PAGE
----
Before the Religious Right: Liberal Protestants, Human Rights, and the Polarization of the United States by Gene Zubovich

Reviewed by LJ Frank

 A perspective: I found this (2022) text to be a thought-provoking, scholarly study. It retains an academic appeal rather than for the general reader yet is accessible to the lay person. It may seem old news for some whereas, others may find it quite informative.

The content:

Part I

The Introduction talks about the Global Gospel, American Politics. (This includes the UN Declaration of Human Rights, the dignity of man, and the role of the World Council of Churches among other concerns.

Part One

Chapter 1 Protestant Political Mobilization in the Great Depression

Chapter 2 The Coming War and the Pacifist-Realist Split            

Chapter 3 The World Order Movement

Chapter 4 “A Non-Segregated Church and a Non-Segregated Society”

Part II. Two Worlds 

Chapter 6 Beyond the Cold War

Chapter 7 Segregation Is a Sin

Chapter 8 The Responsible Society

Chapter 9 Christian Economics and the Clergy-Laity Gap

EPILOGUE. Global Gospel, American Fault Lines

While reading this voluminous (408 pages) study my mind ventured back to the “social Gospel” reminiscent of Walter Rauschenbusch in the early 1900s and his Christianity in Social Crisis.  Yes this is history, both political and religious and the downstream effects of the ecumenical movment among other forces.  Admittedly it’s a very complex subject.  History is complicated and even more so depending on your social, political, economic, and religious views and if you were a participant in some of the events the author describes.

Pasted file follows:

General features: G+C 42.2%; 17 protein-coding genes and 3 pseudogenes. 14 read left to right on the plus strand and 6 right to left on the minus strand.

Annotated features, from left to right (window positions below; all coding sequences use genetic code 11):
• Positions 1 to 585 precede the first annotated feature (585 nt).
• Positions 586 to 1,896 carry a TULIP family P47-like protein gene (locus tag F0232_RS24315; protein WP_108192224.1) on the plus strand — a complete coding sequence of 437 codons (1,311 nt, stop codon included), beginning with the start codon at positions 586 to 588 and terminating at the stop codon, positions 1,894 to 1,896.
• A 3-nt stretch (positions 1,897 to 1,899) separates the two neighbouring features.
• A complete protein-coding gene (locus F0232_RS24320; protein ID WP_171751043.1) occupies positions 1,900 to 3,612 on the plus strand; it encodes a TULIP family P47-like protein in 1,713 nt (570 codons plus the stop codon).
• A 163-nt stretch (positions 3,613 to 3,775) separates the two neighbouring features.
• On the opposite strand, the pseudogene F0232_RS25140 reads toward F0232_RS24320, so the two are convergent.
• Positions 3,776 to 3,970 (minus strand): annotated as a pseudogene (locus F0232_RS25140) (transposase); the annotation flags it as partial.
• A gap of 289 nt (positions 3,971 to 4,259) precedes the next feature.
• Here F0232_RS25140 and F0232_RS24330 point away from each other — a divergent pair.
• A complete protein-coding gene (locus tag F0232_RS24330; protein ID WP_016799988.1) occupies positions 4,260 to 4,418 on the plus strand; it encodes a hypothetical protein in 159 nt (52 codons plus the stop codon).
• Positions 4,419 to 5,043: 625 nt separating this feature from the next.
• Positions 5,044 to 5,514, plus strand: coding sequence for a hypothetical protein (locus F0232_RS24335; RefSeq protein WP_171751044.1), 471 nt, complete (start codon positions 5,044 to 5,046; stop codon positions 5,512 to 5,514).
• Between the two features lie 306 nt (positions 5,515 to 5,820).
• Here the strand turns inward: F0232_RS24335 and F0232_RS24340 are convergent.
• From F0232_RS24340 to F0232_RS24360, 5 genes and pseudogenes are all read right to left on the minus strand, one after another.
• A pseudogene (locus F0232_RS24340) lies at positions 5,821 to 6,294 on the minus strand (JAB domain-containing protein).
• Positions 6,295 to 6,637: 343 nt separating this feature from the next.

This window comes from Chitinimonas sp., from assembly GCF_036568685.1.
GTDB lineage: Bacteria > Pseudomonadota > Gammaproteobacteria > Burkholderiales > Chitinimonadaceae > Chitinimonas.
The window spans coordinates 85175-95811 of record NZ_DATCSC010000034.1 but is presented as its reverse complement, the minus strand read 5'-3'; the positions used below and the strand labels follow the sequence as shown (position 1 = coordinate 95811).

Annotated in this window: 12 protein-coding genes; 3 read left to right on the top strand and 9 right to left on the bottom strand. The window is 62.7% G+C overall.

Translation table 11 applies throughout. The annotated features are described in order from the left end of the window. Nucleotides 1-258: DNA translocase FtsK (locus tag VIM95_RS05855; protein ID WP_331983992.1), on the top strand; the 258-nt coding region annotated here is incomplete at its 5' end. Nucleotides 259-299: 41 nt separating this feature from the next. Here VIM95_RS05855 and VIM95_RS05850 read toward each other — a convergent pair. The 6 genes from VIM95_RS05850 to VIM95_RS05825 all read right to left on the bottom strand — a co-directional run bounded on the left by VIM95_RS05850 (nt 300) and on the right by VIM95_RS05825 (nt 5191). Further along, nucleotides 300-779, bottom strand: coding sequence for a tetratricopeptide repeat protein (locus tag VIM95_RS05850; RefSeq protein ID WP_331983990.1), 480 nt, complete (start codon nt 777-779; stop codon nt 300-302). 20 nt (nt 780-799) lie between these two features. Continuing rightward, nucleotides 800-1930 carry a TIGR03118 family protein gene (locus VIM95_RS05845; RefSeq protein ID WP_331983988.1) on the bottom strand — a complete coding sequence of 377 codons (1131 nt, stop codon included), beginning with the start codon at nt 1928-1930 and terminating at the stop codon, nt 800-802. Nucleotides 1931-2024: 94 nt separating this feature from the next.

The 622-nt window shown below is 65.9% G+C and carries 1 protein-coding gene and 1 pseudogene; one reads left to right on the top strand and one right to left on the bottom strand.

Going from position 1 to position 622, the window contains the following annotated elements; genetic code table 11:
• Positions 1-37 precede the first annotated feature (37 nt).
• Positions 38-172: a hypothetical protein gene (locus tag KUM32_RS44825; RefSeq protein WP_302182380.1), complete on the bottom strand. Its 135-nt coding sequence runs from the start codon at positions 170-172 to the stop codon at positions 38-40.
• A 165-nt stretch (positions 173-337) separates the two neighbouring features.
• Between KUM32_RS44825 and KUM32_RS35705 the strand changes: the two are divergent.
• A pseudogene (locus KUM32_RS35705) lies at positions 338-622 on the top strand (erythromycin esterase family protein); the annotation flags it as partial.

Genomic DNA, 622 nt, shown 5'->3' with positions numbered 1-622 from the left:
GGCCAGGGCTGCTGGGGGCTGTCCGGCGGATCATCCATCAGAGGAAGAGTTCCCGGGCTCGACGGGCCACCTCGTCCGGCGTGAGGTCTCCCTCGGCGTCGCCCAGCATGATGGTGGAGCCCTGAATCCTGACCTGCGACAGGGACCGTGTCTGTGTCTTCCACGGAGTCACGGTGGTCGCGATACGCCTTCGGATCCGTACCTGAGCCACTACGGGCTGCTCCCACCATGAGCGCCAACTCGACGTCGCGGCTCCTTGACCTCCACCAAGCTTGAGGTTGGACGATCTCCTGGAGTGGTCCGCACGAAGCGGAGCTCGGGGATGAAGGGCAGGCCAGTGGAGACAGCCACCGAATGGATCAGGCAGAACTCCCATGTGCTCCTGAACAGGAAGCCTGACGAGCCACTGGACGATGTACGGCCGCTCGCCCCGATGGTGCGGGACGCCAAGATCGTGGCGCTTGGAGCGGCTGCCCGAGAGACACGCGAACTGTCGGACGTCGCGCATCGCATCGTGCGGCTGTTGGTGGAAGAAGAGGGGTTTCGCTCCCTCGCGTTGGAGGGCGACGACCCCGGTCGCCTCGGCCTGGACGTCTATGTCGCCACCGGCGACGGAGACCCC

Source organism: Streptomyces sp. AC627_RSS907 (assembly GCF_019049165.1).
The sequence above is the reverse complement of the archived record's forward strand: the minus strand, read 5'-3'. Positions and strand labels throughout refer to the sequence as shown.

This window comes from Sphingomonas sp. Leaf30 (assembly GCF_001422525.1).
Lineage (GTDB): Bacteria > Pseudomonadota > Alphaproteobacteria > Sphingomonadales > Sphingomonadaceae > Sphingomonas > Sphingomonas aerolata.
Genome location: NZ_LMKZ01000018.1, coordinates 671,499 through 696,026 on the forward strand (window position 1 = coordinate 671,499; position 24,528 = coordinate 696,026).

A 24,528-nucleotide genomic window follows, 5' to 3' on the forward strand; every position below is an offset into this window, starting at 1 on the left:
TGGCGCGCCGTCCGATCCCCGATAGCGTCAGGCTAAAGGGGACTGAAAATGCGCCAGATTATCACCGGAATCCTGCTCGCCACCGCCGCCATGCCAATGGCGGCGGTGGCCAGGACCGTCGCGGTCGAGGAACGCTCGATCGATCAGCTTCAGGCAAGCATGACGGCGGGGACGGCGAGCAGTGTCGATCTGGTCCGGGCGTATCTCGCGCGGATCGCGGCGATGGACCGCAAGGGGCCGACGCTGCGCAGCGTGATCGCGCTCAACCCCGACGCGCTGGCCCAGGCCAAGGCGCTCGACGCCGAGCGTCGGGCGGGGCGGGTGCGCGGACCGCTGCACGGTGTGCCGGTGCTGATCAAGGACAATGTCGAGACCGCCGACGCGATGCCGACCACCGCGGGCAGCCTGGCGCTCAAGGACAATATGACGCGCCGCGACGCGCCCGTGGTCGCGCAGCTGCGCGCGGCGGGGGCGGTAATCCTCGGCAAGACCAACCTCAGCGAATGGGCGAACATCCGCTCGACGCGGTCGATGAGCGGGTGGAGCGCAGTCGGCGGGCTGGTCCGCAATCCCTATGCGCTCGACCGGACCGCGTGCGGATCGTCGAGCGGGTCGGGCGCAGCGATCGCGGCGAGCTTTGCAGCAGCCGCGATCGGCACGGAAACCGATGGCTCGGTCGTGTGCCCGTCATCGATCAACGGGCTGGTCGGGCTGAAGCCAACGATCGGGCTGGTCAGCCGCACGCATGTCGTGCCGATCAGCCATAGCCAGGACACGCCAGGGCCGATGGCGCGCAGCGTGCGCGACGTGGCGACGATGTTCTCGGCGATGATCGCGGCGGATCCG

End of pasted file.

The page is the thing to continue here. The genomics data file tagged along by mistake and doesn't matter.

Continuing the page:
This work focuses on leadership within the church and critical issues ranging from human welfare, racial conflict, segregation, the Vietnam War, the violence of poverty, discrimination, the nature and scope of activism within the the influence of liberal Protestantism.Tthe blurring lens between theology and politics is disturbing. .

The author observes that the New “Christian” Right cannot be explained outside the connection of evangelicalism rising in the early decades of the 20th century and the issues becoming global.

As an aside, Martin Marty (American religious scholar) in his work titled, Pilgrims In Their own Land, 500 years of Religion in America, notes the New Christian Right and the sense of belonging to something greater than oneself that it provided. Culture, religion, and politics overlap.  Issues are never clear cut. With that idea in mind the excellent study, Building a Protestant Left, Christianity and Crisis Magazine, 1941-1993 Mark Hulsether, PhD,  offers an in depth insight to that overlapping nature with an exceptional eye for detail.

Zubovich’s bibliography and footnotes are well worth the review.

I would add that globalism and nationalism have taken many twists and turns beyond the evangelical spirit and to the very premise of capitalism, and materialism. The polarization shaping activism has had far reaching effects. Religious, cultural, and political values are experiencing a metamorphosis.  The nature of activism is being revised with authoritarian overreach, and the lines are purposefully blurred between information and disinformation. The value of this work lay in the questions it generates. This work is a worthwhile reference tool.